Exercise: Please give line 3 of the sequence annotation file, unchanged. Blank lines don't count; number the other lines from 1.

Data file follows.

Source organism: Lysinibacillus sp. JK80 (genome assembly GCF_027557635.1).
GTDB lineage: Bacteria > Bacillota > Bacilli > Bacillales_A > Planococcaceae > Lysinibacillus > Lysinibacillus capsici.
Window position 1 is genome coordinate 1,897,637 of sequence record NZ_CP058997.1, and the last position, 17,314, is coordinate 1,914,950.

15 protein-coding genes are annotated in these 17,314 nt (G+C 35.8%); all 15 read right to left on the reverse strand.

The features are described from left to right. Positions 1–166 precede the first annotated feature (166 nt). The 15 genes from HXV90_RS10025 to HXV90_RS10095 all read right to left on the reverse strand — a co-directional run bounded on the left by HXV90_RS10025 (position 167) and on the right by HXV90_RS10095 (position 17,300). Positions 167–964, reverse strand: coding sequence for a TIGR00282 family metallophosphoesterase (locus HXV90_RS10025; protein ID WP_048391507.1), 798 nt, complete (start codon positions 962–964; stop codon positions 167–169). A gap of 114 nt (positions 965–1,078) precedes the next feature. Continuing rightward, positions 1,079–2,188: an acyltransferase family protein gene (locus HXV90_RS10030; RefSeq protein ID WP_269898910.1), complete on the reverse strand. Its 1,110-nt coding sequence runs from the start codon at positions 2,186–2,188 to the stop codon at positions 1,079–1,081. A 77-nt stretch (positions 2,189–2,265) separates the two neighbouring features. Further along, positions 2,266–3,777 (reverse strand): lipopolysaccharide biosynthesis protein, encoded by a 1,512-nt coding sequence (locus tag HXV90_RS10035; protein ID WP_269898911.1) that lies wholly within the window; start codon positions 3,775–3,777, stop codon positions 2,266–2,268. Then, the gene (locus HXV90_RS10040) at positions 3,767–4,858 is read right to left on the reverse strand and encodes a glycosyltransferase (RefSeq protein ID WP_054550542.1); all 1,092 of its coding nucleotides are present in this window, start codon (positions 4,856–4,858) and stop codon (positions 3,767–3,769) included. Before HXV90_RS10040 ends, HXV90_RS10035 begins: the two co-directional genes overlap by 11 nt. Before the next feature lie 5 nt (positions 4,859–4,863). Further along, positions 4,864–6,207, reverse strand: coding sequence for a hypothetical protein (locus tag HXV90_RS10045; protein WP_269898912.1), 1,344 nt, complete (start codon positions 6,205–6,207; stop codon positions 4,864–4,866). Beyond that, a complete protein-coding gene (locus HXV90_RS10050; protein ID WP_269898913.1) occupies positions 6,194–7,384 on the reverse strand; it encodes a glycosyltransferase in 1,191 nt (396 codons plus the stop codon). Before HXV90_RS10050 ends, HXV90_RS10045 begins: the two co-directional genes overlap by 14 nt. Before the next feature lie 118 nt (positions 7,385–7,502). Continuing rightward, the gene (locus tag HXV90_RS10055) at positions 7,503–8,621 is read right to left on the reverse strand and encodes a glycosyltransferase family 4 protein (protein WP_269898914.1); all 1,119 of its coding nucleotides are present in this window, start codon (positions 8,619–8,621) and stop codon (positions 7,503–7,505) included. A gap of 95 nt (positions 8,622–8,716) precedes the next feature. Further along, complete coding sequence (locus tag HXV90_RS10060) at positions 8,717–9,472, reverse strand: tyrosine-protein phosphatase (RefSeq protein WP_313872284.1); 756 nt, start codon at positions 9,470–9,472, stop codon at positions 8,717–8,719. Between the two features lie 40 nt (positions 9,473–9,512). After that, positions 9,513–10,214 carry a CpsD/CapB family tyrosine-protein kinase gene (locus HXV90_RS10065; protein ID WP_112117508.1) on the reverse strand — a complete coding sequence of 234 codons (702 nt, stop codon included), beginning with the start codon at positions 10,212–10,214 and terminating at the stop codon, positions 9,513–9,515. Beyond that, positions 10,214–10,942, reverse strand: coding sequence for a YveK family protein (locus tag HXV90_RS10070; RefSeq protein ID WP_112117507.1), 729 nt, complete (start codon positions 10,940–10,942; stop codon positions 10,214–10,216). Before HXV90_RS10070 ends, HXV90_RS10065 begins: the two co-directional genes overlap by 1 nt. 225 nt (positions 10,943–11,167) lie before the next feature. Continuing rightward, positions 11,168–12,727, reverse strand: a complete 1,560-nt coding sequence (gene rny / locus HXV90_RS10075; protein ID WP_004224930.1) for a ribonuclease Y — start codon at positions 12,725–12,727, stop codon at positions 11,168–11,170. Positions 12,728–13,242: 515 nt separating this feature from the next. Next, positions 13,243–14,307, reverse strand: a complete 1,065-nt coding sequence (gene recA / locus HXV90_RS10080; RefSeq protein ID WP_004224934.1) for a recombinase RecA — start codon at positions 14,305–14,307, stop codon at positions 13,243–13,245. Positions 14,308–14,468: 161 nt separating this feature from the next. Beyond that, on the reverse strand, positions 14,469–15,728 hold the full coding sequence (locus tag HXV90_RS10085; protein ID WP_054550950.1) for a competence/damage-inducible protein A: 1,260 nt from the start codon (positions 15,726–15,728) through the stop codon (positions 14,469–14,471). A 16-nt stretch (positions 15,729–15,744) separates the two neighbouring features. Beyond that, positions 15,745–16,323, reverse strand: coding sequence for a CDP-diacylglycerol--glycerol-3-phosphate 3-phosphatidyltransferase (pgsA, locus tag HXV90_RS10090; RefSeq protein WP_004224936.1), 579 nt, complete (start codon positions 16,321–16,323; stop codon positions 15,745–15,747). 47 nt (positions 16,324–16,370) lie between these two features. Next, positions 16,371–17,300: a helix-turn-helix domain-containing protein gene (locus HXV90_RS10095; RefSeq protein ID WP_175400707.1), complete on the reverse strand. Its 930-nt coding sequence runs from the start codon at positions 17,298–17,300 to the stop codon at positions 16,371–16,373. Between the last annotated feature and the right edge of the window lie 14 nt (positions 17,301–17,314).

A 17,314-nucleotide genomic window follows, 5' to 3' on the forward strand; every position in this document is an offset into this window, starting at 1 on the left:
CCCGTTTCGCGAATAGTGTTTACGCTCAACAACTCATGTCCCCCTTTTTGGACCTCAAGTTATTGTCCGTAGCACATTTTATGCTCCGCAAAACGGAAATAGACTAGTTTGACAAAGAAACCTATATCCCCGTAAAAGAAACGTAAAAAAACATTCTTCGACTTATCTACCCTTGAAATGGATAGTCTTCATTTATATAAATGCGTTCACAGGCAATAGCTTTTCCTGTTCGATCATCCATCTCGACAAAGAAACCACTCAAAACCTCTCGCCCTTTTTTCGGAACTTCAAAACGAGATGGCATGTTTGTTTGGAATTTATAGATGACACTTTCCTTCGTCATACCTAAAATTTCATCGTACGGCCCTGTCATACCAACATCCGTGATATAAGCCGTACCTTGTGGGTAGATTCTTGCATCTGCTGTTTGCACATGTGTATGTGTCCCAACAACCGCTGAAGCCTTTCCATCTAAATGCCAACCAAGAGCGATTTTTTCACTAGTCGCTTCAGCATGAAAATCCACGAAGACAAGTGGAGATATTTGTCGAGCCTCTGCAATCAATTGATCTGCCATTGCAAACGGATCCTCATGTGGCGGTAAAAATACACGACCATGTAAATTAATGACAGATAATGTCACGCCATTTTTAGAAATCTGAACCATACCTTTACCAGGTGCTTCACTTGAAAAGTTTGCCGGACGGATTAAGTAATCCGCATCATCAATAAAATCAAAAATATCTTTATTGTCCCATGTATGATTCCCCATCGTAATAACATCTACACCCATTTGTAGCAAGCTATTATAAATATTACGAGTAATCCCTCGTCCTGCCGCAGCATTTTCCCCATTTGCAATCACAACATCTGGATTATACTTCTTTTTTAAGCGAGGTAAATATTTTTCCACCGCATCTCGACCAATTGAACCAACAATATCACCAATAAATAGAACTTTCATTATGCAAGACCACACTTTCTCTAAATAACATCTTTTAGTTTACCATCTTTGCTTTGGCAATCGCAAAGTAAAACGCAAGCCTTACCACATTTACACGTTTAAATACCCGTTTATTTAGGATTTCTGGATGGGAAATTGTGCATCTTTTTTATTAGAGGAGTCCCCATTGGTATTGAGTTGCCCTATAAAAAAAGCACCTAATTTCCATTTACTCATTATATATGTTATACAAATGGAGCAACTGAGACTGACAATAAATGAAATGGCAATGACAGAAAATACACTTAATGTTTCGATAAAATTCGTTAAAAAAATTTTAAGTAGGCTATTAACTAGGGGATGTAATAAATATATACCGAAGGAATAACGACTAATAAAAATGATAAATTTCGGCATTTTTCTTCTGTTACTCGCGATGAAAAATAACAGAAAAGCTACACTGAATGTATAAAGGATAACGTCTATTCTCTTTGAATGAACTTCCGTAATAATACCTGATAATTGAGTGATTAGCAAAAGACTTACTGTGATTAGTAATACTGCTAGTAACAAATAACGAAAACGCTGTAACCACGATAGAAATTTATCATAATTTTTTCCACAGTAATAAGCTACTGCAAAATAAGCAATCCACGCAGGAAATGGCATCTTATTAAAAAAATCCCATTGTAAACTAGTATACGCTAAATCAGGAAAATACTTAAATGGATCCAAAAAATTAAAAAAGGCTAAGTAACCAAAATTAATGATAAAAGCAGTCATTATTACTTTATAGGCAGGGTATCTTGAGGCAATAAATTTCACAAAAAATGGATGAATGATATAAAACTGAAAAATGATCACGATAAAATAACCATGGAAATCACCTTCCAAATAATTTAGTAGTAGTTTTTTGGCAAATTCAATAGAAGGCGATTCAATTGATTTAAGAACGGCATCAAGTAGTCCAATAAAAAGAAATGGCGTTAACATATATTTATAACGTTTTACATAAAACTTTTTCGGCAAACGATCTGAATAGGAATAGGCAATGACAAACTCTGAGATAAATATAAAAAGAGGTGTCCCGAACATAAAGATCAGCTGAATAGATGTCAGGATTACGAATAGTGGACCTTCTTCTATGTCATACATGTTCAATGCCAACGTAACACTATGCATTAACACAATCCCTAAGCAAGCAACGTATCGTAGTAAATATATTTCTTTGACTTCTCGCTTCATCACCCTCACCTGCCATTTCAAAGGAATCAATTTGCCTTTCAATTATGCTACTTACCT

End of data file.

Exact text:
Window position 1 is genome coordinate 1,897,637 of sequence record NZ_CP058997.1, and the last position, 17,314, is coordinate 1,914,950.